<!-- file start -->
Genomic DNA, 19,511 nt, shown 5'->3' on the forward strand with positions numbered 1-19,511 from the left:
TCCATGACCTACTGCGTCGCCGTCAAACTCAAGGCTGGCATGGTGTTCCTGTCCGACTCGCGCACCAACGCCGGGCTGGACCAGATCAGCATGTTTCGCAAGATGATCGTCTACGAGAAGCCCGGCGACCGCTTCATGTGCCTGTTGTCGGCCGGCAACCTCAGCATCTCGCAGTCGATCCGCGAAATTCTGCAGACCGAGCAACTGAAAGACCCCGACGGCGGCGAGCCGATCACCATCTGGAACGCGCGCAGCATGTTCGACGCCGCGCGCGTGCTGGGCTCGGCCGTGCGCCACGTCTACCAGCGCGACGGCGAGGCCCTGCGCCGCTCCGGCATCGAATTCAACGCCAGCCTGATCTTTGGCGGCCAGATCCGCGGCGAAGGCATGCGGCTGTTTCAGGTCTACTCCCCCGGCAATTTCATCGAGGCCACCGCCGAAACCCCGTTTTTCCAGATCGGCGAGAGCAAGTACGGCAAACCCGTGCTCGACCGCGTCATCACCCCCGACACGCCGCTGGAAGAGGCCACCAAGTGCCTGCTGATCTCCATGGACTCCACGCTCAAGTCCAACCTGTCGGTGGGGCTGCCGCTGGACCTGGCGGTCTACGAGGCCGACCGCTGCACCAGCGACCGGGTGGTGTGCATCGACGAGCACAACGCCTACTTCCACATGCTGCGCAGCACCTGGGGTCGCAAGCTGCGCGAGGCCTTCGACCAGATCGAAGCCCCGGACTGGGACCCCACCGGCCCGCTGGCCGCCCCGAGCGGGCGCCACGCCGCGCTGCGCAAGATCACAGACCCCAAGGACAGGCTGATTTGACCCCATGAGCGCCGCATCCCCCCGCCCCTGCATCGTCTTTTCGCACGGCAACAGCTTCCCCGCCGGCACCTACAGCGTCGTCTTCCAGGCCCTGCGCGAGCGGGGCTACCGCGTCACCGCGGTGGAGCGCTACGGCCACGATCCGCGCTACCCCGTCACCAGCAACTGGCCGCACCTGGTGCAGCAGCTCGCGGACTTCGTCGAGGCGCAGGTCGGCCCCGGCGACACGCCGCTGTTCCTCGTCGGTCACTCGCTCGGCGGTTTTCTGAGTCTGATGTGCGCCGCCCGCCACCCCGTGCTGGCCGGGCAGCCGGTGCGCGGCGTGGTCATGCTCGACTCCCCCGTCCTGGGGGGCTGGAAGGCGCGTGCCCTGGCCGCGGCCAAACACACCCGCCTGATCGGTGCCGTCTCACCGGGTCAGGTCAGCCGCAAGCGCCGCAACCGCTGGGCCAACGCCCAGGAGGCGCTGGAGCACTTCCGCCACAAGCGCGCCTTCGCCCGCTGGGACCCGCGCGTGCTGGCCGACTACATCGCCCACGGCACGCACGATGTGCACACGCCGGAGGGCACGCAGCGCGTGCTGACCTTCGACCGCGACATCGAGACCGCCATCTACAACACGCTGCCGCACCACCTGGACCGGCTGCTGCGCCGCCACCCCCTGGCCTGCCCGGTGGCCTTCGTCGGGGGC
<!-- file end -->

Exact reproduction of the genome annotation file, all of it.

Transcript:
Genomic DNA, 19,511 nt, shown 5'->3' on the forward strand with positions numbered 1-19,511 from the left:
TCCATGACCTACTGCGTCGCCGTCAAACTCAAGGCTGGCATGGTGTTCCTGTCCGACTCGCGCACCAACGCCGGGCTGGACCAGATCAGCATGTTTCGCAAGATGATCGTCTACGAGAAGCCCGGCGACCGCTTCATGTGCCTGTTGTCGGCCGGCAACCTCAGCATCTCGCAGTCGATCCGCGAAATTCTGCAGACCGAGCAACTGAAAGACCCCGACGGCGGCGAGCCGATCACCATCTGGAACGCGCGCAGCATGTTCGACGCCGCGCGCGTGCTGGGCTCGGCCGTGCGCCACGTCTACCAGCGCGACGGCGAGGCCCTGCGCCGCTCCGGCATCGAATTCAACGCCAGCCTGATCTTTGGCGGCCAGATCCGCGGCGAAGGCATGCGGCTGTTTCAGGTCTACTCCCCCGGCAATTTCATCGAGGCCACCGCCGAAACCCCGTTTTTCCAGATCGGCGAGAGCAAGTACGGCAAACCCGTGCTCGACCGCGTCATCACCCCCGACACGCCGCTGGAAGAGGCCACCAAGTGCCTGCTGATCTCCATGGACTCCACGCTCAAGTCCAACCTGTCGGTGGGGCTGCCGCTGGACCTGGCGGTCTACGAGGCCGACCGCTGCACCAGCGACCGGGTGGTGTGCATCGACGAGCACAACGCCTACTTCCACATGCTGCGCAGCACCTGGGGTCGCAAGCTGCGCGAGGCCTTCGACCAGATCGAAGCCCCGGACTGGGACCCCACCGGCCCGCTGGCCGCCCCGAGCGGGCGCCACGCCGCGCTGCGCAAGATCACAGACCCCAAGGACAGGCTGATTTGACCCCATGAGCGCCGCATCCCCCCGCCCCTGCATCGTCTTTTCGCACGGCAACAGCTTCCCCGCCGGCACCTACAGCGTCGTCTTCCAGGCCCTGCGCGAGCGGGGCTACCGCGTCACCGCGGTGGAGCGCTACGGCCACGATCCGCGCTACCCCGTCACCAGCAACTGGCCGCACCTGGTGCAGCAGCTCGCGGACTTCGTCGAGGCGCAGGTCGGCCCCGGCGACACGCCGCTGTTCCTCGTCGGTCACTCGCTCGGCGGTTTTCTGAGTCTGATGTGCGCCGCCCGCCACCCCGTGCTGGCCGGGCAGCCGGTGCGCGGCGTGGTCATGCTCGACTCCCCCGTCCTGGGGGGCTGGAAGGCGCGTGCCCTGGCCGCGGCCAAACACACCCGCCTGATCGGTGCCGTCTCACCGGGTCAGGTCAGCCGCAAGCGCCGCAACCGCTGGGCCAACGCCCAGGAGGCGCTGGAGCACTTCCGCCACAAGCGCGCCTTCGCCCGCTGGGACCCGCGCGTGCTGGCCGACTACATCGCCCACGGCACGCACGATGTGCACACGCCGGAGGGCACGCAGCGCGTGCTGACCTTCGACCGCGACATCGAGACCGCCATCTACAACACGCTGCCGCACCACCTGGACCGGCTGCTGCGCCGCCACCCCCTGGCCTGCCCGGTGGCCTTCGTCGGGGGC